Capitalism has overrun the planet
When figures like Sir David Attenborough talk about the impact of population growth on the environment but not that of corporations and vastly unequal distribution, they act as apologists for imperialism and capitalism.
Sir David Attenborough in a BBC interview, September 28, 2020
Early today in Canada the BBC's interview in the UK with Sir David Attenborough was trending on twitter. If you watch the video it shows an obnoxiously fawning interviewer tossing various lightweight questions about threats to the global environment at the famed documentarian and nature popularizer and getting the totally expected platitudes in response.
"Waste less", "don't despair", "young people are the future" etc. The earnest, "trees and animals are great" kind of environmentalism that the folks at the reactionary, British neo-liberal state broadcaster can get behind since it really seems to put the onus on those the least responsible for the problems confronting the environment globally -- and the most powerless to change anything -- to do the most about it.
At one point he says "its humanity's fault" as if all people, everywhere are all equally culpable and goes on to dump on the Extinction Rebellion for "disrupting people's lives" while claiming he agrees with them which would be odd given that their radical environmentalist agenda would disrupt people's lives much more than a few protests.
He is also totally clueless as to why people are fleeing the Middle East and Africa for Europe which has much more to do right now with wars, imperialist regime change and colonialism and capitalism induced poverty and economic instability than it does with it getting "hotter".
Attenborough also indulges in that classic elite, western environmentalist line that population growth globally is a serious culprit. This line often ends with racist overtones as it suggests that the most populous places in the world must be doing the most damage, which is not at all true.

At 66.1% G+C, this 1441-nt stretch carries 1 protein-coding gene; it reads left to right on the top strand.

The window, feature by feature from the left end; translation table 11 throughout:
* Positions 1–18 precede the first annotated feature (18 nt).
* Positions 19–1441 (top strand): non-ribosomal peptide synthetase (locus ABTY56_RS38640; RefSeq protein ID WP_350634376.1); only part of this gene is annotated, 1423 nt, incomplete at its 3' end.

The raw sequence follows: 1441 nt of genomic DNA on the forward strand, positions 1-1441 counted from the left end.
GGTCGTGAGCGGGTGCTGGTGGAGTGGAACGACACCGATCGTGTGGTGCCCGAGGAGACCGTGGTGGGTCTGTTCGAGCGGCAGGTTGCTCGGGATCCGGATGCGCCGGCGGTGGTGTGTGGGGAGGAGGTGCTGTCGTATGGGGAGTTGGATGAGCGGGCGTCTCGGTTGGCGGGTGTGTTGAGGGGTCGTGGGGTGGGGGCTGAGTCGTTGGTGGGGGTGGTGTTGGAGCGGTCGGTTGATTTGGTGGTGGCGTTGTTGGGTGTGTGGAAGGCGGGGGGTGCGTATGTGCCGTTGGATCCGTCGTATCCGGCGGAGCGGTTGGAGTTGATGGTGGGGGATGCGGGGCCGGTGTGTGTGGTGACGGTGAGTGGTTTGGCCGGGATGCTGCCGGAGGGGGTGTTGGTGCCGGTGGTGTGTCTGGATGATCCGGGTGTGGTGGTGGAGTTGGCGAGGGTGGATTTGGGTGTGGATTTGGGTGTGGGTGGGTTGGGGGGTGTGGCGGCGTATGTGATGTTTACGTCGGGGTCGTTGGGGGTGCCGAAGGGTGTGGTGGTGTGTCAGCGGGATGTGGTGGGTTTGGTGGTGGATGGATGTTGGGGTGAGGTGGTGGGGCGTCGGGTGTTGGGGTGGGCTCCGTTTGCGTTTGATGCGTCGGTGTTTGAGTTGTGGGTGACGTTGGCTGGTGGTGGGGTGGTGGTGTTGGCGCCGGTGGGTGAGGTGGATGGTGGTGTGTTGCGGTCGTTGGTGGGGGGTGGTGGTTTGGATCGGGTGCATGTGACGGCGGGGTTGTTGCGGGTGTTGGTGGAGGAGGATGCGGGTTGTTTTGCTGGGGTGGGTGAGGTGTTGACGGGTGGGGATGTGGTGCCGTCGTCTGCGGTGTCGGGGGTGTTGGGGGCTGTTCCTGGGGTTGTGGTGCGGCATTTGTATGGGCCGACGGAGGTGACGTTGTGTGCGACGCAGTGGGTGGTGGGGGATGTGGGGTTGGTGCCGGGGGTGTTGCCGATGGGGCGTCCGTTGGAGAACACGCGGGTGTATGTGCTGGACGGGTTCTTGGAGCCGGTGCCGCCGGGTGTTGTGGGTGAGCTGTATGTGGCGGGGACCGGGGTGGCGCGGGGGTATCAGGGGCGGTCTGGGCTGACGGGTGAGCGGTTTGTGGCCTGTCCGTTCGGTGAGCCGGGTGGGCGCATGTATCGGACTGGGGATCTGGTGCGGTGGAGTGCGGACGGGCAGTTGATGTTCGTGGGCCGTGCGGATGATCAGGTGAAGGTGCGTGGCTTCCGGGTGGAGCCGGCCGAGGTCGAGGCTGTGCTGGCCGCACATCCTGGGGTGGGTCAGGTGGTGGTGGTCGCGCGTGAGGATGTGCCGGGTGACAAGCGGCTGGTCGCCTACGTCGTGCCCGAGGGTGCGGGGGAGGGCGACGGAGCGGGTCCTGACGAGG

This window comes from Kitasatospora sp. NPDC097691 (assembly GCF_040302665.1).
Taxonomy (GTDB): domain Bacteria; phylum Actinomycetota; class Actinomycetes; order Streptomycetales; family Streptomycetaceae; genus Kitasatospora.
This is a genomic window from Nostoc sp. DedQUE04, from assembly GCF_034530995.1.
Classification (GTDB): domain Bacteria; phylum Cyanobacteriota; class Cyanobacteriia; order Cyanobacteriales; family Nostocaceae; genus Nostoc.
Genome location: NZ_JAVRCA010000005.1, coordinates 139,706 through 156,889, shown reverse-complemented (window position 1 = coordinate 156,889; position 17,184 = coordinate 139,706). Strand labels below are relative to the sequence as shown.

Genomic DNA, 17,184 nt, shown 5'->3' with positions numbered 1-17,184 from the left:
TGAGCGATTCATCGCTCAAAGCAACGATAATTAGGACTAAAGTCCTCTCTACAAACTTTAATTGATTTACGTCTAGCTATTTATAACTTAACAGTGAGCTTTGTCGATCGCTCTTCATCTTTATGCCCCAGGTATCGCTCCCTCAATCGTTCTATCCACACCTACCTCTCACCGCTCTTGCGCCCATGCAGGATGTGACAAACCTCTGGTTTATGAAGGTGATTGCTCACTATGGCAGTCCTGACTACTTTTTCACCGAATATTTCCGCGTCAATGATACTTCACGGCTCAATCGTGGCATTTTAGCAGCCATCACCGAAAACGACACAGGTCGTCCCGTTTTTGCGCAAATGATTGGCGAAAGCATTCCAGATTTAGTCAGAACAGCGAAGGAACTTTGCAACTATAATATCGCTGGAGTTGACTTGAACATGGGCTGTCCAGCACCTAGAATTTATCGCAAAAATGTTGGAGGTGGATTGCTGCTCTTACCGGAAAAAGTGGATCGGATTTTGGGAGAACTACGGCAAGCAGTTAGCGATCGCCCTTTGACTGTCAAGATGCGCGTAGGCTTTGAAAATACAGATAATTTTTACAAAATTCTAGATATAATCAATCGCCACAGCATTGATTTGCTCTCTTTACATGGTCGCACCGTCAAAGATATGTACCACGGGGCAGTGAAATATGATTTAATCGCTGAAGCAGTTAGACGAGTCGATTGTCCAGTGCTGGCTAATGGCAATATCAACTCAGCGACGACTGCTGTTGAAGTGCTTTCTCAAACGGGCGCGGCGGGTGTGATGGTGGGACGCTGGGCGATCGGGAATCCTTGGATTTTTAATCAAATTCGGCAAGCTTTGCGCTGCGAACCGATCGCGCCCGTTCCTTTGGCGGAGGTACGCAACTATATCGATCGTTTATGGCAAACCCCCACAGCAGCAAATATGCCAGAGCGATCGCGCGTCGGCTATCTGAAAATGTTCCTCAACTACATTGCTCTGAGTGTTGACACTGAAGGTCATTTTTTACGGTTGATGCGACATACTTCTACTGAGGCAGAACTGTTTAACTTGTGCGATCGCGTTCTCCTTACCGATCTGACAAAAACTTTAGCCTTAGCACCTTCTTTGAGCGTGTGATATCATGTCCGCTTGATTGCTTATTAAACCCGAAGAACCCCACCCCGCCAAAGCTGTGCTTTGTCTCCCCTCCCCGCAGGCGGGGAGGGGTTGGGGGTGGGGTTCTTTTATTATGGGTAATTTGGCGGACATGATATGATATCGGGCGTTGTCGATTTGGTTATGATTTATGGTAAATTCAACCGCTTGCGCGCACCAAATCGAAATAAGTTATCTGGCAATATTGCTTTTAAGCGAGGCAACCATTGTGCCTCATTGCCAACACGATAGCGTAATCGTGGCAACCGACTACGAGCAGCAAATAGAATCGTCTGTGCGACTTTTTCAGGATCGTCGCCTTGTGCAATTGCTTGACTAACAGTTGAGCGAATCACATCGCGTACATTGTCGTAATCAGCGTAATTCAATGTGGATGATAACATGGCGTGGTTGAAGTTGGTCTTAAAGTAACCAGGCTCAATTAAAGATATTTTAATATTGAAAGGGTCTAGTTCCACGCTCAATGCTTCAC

The BBC was even good enough to place the quote "We've overrun the planet" in the headline and tweets.
Predictably folks on twitter chirped along.
With all due respect to "Charlie" it is hardly a taboo subject. Given that taking this line means ignoring the actions of corporations and the nature of the global imperialist and capitalist system, western elite environmentalists love talking about "overpopulation". Attenborough, while mentioning population, did not, needless to say, mention the actions of corporations or the global imbalance in climate impact even once.
And that really gives away the game.
Just a week ago the western media, including in the UK, was talking about a "report, compiled by Oxfam and the Stockholm Environment Institute" that showed that:
The wealthiest 1% of the world’s population were responsible for the emission of more than twice as much carbon dioxide as the poorer half of the world from 1990 to 2015, according to new research.
Carbon dioxide emissions rose by 60% over the 25-year period, but the increase in emissions from the richest 1% was three times greater than the increase in emissions from the poorest half.
Such a concentration of carbon emissions in the hands of the rich means that despite taking the world to the brink of climate catastrophe, through burning fossil fuels, we have still failed to improve the lives of billions, said Tim Gore, head of policy, advocacy and research at Oxfam International.